Jim Caruso, chief executive of Flying Dog Brewery, called his business a “first amendment drink.” Because he kept going to court to defend the beer label.
It began in 1995, when the Colorado Liquor Commission objected to the label “Good Bear, No Shit.”
The bureaucrats told him, “Pull the beer from the market, or we will suspend your license,” he said in my new video. That could put him out of business.
I tell Caruso, “I’m glad we were able to say ‘chi’ in this interview, but I can see why the regulators didn’t want the word.”
“Want freedom of speech?” Caruso responds. “You have to respect it among others.”
After four years of litigation, the Colorado Supreme Court overturned the Wine Commission, ruling that “dirty” freedom of speech is not.
The Michigan Wine Commission then banned another Caruso beer, “Raging Beach” (remember, it’s “flying” Dogs“Alcoholism).
Bureaucrats say the label is “harmful to the health, safety and well-being of ordinary people.” They told Caruso, “Oprah doesn’t use the word on her show.”
Michigan police ordered him to pull Raging Beach off the shelf, or they confiscated it.
Caruso went to court again.
“Do you really want to live in a country where government bureaucrats, based on will and personal preference, can censor what they don’t like?” Caruso asks. “Movies, books, music, news stories?”
“No,” I replied. “But I don’t want to quarrel over the name of the beer. Do you care? Change the name of the beer.”
Caruso replies, “All these wars are being fought on the margins. This is where everything is controversial.” “When you’re defending something mainstream, it’s too late.”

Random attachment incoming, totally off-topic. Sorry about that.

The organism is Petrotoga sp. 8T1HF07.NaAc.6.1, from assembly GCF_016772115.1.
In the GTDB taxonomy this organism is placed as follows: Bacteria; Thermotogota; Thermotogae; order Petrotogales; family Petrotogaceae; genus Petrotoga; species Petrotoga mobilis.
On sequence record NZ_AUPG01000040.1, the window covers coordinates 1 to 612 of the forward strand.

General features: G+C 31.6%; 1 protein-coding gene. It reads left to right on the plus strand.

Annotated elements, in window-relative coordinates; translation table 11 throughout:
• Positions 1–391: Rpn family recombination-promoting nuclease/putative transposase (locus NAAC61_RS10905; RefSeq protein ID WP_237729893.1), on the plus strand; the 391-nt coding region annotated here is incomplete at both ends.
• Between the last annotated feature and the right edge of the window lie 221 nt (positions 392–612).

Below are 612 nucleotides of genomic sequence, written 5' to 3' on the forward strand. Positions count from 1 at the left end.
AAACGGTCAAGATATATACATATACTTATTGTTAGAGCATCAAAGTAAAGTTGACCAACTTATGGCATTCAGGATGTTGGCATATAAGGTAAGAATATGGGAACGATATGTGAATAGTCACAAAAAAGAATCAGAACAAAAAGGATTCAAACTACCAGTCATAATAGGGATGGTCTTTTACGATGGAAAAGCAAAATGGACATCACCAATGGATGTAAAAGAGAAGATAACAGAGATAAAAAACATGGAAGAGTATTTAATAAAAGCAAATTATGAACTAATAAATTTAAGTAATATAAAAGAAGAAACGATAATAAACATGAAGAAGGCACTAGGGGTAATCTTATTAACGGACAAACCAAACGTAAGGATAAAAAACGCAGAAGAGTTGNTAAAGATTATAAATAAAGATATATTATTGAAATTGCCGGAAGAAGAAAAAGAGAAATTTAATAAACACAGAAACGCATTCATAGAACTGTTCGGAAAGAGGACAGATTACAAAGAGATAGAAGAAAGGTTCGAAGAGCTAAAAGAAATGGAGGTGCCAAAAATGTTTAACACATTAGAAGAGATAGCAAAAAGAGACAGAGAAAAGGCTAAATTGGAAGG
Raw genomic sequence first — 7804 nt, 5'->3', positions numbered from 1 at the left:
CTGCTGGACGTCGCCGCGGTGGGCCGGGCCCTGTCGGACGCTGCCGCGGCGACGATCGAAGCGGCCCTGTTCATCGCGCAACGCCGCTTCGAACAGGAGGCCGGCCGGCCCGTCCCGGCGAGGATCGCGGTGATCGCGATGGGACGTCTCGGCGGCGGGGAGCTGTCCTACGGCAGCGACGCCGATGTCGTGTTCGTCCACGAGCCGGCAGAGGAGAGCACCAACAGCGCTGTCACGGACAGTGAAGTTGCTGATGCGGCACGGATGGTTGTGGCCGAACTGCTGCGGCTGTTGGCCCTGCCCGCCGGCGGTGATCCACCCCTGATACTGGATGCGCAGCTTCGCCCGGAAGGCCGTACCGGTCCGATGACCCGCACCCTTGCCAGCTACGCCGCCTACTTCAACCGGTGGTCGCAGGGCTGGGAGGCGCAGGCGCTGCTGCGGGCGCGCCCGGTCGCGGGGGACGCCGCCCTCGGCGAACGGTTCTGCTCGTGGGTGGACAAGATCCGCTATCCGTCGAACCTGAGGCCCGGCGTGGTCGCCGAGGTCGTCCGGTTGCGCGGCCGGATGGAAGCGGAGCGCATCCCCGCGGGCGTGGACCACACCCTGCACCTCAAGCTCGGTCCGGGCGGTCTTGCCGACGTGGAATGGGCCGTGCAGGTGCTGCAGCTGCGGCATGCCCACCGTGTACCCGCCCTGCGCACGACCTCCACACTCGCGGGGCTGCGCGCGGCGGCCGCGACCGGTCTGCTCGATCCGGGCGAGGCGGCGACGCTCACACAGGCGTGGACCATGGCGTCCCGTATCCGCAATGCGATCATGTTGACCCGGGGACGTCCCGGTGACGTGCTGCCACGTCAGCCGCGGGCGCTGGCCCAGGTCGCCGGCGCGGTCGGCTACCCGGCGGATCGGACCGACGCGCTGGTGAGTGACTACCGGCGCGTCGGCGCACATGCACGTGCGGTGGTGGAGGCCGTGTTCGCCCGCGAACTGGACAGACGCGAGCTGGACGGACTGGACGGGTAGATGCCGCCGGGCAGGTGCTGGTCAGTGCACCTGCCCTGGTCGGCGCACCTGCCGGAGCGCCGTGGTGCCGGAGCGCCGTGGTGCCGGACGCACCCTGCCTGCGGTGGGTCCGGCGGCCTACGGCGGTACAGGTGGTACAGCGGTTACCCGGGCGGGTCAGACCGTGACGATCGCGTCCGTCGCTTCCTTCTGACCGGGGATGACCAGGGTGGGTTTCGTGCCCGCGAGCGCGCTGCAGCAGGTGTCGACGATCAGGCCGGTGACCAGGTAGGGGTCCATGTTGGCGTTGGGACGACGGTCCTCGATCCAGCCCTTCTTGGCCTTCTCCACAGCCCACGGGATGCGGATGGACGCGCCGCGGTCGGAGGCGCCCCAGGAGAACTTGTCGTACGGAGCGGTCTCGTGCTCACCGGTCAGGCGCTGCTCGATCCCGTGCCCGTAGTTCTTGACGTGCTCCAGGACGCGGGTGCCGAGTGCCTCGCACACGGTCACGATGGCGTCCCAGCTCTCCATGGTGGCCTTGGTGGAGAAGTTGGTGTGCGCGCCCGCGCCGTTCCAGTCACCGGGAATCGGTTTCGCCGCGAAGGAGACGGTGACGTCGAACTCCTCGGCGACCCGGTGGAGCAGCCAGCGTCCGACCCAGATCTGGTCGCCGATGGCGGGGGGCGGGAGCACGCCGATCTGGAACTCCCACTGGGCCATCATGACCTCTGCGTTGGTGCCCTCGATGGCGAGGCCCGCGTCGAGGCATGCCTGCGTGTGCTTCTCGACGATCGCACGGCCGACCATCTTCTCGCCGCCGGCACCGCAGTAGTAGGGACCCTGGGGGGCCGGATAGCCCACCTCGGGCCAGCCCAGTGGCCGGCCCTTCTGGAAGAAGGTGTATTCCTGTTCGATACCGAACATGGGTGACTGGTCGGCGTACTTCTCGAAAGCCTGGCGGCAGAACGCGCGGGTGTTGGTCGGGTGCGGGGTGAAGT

After six more years on the court, he won again. The court said, “Banning a label for obscenity violates the First Amendment.”
You think the bureaucrats knew this, since the federal government has already approved Caruso beer. In fact, every alcoholic in America must first submit each label to the federal bureaucracy called the Alcohol and Tobacco Tax and Trade Bureau.
Which makes me wonder: why does each state need separate control?
I doubt the answer is: bureaucrats want jobs, and politicians want to waste our money.
On top of the Fed’s hundreds of page rules, Caruso complains: “Every state has its own rules. I think Maryland is 300-something pages, at a single interval …
This year, the North Carolina Alcoholic Beverages Control Commission rejected another Caruso beer, “Freeze Season.”
The label shows a cartoon image in front of the fire. It could be a naked man… or not. If you trim it, a tiny line can represent one Gender.
Oh no! Who will save us? BEARUCRATES OF NORTH CAROLINA!
They told Caruso that citing “inappropriate” and “Rule 15B1003-3 (2)” of children being exposed to that image, which prohibits labels that are “unspoken, unmoved or tasted bad”.
Bureaucrats love to write lines like “Rule 15b 1003-3 (2)”. North Carolina has already rejected more than 300 beer labels – such as “Polygamous Porter,” “Beergazm” and “Hedonism”.
Most rejected breweries usually sell their banned beer in other states, but Caruso sues. It is better for him to spend his own money to defend a policy.
A few days before her first court hearing, North Carolina abruptly approved her beer, saying their change of heart “made the case mute.”
But Caruso somehow followed suit, saying: “It’s not about a beer label. It’s about repealing an unconstitutional law!”
He added, “If children were protected before, and now they have lifted the ban, they are either sacrificing children on the altar to avoid an initial hearing, or they are just full of shit.”
The North Carolina Wine Commission will not agree to the interview.
Copyright 2021 by JFS Productions Inc.